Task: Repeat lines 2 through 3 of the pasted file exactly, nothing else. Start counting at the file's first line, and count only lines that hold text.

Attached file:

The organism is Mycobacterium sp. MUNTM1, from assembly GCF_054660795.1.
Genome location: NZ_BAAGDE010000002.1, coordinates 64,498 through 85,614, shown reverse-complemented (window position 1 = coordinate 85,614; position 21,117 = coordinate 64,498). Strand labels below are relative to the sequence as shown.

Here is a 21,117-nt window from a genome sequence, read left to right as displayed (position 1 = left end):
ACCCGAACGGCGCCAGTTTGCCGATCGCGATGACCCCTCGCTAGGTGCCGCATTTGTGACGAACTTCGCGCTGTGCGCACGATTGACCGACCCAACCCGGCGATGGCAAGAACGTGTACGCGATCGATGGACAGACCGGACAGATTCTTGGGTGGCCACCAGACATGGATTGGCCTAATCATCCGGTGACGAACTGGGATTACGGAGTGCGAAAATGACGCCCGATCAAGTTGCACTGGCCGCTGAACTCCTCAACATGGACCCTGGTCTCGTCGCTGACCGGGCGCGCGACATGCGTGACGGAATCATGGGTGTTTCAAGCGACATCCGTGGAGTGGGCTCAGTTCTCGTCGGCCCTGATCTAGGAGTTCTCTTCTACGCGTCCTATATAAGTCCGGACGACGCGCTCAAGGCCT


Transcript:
Genome location: NZ_BAAGDE010000002.1, coordinates 64,498 through 85,614, shown reverse-complemented (window position 1 = coordinate 85,614; position 21,117 = coordinate 64,498). Strand labels below are relative to the sequence as shown.

Here is a 21,117-nt window from a genome sequence, read left to right as displayed (position 1 = left end):